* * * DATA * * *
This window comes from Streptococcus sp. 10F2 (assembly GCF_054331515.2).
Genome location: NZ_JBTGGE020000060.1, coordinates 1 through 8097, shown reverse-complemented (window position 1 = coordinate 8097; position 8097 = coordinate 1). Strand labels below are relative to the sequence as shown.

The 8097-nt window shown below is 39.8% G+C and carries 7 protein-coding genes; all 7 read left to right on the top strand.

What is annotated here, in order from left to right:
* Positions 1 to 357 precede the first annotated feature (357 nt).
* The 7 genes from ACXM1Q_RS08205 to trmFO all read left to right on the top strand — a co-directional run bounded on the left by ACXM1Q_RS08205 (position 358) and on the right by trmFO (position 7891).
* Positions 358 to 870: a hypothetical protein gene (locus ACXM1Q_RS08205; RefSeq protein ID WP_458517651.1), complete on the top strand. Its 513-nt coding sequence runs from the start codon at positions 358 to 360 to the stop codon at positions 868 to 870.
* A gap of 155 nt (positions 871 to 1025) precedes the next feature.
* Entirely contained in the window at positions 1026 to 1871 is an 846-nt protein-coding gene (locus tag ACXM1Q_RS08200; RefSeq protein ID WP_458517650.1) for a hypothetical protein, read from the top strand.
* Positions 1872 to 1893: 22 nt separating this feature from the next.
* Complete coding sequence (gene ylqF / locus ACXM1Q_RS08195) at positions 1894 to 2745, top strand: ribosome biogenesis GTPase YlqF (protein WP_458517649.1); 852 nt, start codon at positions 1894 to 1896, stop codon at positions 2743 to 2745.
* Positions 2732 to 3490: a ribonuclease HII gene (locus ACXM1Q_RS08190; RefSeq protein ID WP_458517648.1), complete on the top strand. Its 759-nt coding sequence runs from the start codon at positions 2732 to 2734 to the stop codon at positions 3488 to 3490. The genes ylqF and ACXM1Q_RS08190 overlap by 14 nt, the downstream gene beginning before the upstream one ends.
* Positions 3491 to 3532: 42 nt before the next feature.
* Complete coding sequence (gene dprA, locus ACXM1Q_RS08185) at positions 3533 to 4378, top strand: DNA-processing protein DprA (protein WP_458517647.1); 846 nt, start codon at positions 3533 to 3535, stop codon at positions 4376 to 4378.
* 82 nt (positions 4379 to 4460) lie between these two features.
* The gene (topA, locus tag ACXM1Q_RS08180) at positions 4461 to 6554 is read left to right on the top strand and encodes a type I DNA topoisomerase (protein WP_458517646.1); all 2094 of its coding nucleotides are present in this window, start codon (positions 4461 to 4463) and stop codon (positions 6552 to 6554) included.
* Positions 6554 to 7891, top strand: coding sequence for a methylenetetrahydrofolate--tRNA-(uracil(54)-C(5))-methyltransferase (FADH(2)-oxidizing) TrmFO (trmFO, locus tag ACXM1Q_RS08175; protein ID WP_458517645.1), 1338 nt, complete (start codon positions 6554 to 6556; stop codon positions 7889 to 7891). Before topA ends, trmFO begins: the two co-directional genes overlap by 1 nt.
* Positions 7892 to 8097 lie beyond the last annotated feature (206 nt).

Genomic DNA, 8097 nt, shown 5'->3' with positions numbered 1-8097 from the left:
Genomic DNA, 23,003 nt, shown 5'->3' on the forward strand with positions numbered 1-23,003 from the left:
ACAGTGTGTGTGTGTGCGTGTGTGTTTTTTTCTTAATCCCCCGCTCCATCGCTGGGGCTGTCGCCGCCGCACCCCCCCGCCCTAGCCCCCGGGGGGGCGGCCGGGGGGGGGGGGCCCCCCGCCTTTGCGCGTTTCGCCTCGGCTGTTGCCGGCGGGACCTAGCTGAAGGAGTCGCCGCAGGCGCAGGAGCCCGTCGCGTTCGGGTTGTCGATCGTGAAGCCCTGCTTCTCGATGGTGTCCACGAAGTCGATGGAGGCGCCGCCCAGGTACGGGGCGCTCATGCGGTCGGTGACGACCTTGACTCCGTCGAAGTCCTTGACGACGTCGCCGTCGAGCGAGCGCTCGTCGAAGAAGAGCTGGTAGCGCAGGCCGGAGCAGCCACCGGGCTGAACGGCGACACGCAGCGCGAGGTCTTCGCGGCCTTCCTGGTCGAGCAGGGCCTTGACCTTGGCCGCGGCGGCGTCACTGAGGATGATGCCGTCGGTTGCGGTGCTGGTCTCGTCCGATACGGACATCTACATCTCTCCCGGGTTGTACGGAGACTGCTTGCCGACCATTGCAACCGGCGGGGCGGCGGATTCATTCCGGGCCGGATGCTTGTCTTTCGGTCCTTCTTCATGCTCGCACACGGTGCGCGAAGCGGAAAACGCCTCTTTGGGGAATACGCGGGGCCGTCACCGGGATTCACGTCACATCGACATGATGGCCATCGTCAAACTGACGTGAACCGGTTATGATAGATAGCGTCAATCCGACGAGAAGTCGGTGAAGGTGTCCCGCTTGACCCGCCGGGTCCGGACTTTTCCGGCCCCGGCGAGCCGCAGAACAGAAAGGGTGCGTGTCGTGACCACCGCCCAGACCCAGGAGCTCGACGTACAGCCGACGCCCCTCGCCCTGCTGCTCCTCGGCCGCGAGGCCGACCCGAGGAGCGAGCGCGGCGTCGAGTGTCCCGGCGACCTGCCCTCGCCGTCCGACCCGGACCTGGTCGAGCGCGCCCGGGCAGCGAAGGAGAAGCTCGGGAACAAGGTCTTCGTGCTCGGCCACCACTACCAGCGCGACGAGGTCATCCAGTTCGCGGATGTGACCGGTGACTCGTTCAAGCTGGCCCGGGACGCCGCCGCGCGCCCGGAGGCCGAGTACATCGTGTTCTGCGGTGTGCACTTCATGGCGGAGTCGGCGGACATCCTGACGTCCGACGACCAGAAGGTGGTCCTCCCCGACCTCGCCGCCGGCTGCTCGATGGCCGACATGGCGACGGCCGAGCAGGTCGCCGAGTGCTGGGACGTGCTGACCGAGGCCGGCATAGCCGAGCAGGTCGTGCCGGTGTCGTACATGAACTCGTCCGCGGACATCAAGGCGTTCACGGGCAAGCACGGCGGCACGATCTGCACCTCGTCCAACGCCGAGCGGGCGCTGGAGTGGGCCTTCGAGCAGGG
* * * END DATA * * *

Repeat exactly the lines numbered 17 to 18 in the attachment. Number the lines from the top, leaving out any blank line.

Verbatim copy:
* Positions 6554 to 7891, top strand: coding sequence for a methylenetetrahydrofolate--tRNA-(uracil(54)-C(5))-methyltransferase (FADH(2)-oxidizing) TrmFO (trmFO, locus tag ACXM1Q_RS08175; protein ID WP_458517645.1), 1338 nt, complete (start codon positions 6554 to 6556; stop codon positions 7889 to 7891). Before topA ends, trmFO begins: the two co-directional genes overlap by 1 nt.
* Positions 7892 to 8097 lie beyond the last annotated feature (206 nt).